It does not seem a moment since I was reeling from a spot of food poisoning over the festive period, courtesy of some dodgy oysters consumed on Christmas Eve.
Now, Valentine’s Day is fast approaching on the horizon (please send all cards to Bracken House, EC4M 9BT) and it will not be long before the financial treat of the year is upon us – namely, the chancellor of the exchequer’s Budget on March 11.
All the more exciting this year for the fact that we have a new chancellor in place – Sajid Javid – who has a bit of charisma about him.
Lots of people have stopped saving into a pension for fear of falling foul of the taxman’s thickening rulebook
Let us be honest, you could not quite say that about his predecessor Philip Hammond, who was rightly nicknamed Eeyore – Winnie-the-Pooh’s donkey friend – as a result of his gloomy persona.
Unlike Mr ‘Eeyore’ Hammond, Mr Javid has a huge Conservative majority to embolden him, so it will surely be more smiles than pouts this time around.
And while everyone will be watching to see what he does to re-energise the economy and support the country’s creaking infrastructure (will he pull the plug on the HS2 project or carry on with it?), it will be interesting to see what he does in the areas that matter most to wealth managers and their clients.
By which I mean pensions and inheritance tax – two areas ripe for a root-and-branch overhaul, rather than the tinkering (or sitting on hands) that marked the chancellorships of Mr Hammond and George Osborne.
As our country’s magnificent doctors have recently discovered to their financial cost, the rules governing pensions are currently an almighty mess.
As a result of the never-ending introduction of yet more rules (restrictions), pensions no longer encourage long-term saving, especially among the ‘wealthy’.
Indeed, they discourage it and often penalise people with sudden tax bills they cannot pay.
I know of lots of people who have stopped saving into a pension for fear of falling foul of the taxman’s thickening rulebook. That does not feel right.
This panoply of perplexing rules is primarily a result of Conservative chancellors (Mr Osborne, the guiltiest of them all) and it is only right then that a smiling Mr Javid now takes an axe to all of this.
Out should go the pernicious tapered annual pension allowance – and while he is at it, he should scrap the lifetime allowance and the money purchase annual allowance.
Sadly, it seems the triumphant Conservatives have yet to wise up to the pensions mess they have created.
Yes, in response to the angry doctors, it seems they are now looking to increase the annual salary at which the taper starts biting like a rattlesnake, from £110,000 to £150,000.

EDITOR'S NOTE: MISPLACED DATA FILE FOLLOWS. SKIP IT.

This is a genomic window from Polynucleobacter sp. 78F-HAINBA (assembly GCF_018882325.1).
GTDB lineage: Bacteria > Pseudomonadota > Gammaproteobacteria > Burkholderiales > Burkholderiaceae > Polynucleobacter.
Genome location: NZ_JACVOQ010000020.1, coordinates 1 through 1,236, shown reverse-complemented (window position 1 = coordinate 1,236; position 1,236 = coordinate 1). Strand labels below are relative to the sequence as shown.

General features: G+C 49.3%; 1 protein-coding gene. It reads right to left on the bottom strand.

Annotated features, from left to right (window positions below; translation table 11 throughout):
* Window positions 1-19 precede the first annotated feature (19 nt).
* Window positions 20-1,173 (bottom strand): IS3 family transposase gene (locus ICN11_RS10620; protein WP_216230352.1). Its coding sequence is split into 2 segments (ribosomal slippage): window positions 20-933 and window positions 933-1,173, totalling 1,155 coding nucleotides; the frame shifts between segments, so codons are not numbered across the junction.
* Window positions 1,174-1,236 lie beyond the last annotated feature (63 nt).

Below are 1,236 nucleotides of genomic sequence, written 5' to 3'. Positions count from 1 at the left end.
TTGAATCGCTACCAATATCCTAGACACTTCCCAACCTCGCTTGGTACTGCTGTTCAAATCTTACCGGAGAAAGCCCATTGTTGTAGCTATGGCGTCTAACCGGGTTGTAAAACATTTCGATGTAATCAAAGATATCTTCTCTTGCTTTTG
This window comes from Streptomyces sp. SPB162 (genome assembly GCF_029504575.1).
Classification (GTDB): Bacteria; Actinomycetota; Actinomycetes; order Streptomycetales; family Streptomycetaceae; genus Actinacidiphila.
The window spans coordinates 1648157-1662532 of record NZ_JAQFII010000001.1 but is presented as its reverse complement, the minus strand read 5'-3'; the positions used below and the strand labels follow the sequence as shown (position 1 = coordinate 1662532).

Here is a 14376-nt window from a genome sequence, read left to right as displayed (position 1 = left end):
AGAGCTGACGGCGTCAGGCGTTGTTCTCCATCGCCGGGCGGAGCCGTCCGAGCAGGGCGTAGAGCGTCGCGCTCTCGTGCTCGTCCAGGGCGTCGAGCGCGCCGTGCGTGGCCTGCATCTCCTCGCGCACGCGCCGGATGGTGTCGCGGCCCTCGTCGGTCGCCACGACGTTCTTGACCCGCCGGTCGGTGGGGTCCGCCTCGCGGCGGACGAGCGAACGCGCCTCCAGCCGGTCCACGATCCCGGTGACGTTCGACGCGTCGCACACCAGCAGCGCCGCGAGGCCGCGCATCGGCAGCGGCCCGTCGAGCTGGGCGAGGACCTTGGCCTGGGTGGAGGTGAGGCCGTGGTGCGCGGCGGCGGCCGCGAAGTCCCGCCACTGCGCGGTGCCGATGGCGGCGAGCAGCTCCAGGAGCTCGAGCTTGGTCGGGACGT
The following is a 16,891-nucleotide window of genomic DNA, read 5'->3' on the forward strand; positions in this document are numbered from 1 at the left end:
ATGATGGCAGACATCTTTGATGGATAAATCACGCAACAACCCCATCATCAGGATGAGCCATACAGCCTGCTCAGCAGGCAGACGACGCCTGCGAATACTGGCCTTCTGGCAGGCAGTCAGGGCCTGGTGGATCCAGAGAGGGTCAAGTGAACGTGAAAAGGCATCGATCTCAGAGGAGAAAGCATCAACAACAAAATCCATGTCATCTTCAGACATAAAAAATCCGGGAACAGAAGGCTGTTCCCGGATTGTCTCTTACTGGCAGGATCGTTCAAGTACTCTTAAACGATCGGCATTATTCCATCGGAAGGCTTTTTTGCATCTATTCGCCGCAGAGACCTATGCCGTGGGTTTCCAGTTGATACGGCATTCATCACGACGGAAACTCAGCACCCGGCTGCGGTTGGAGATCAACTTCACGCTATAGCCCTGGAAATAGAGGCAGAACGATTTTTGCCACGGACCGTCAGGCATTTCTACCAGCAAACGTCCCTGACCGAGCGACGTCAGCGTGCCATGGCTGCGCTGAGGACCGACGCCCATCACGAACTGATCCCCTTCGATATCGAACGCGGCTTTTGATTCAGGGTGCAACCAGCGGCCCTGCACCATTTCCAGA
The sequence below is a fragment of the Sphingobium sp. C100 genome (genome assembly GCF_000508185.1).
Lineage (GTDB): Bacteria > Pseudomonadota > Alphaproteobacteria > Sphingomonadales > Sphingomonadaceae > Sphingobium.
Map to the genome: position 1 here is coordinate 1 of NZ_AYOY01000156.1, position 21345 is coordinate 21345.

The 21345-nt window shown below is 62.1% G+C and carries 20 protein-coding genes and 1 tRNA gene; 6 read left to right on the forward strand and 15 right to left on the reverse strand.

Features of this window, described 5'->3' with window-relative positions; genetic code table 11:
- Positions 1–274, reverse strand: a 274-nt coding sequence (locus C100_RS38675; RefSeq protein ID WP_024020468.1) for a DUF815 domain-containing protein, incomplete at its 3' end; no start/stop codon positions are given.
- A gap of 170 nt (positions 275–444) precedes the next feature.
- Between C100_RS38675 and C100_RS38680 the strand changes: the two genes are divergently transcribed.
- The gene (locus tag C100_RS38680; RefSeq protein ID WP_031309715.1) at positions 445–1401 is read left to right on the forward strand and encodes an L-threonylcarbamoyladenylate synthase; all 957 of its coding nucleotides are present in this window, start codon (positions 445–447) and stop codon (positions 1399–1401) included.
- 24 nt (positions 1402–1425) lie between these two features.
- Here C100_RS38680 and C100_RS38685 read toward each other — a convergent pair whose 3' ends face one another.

Yet, as Helen Morrissey, pensions specialist at Royal London, said, this is merely “tinkering at the edges”.
She described the proposal as akin to using “a sticking plaster in place of major surgery”.
Major reform is what is required, she said. 100 per cent spot on.
Other pension specialists have also come out of the shadows to vent their spleen.
In a splendid letter to The Times, Hargreaves Lansdown’s Tom McPhail described the pension tax system as a “bloated, inefficient mess”.
He concluded by stating: “The chancellor should announce a review of pension taxation in the Budget on March 11.”
Again, spot on Mr McPhail.
Indeed, his letter sat alongside other contributions (no pun intended) on the same subject to The Times.
Consulting actuary Peter Tompkins said the government should “drive the pensions taper from the system”, while Gregg McClymont, a former Labour shadow pensions minister and now director of policy at B&CE, has called for a “comprehensive review that looks at the pensions tax relief system in its entirety”.
Mr Javid should heed these calls.
We just cannot carry on with a pensions system that only a few understand. It needs a dose of radicalism and simplification.
The same can be said of IHT.
Mr Osborne’s decision to introduce the residence nil-rate band from April 2017 has turned IHT into the proverbial quagmire.
Not helped, it must be said, by HM Revenue & Customs’ reporting requirements for possible inheritance bills that are cumbersome and frankly just not fit for purpose.
IHT is a form of double taxation. It should either be scrapped altogether – little chance, methinks – or the residence nil-rate band, currently £150,000, should be done away with in favour of a bumped-up standard nil-rate band (currently £325,000). £1m would do for starters.
Roll on March 11.
Jeff Prestridge is personal finance editor of The Mail on Sunday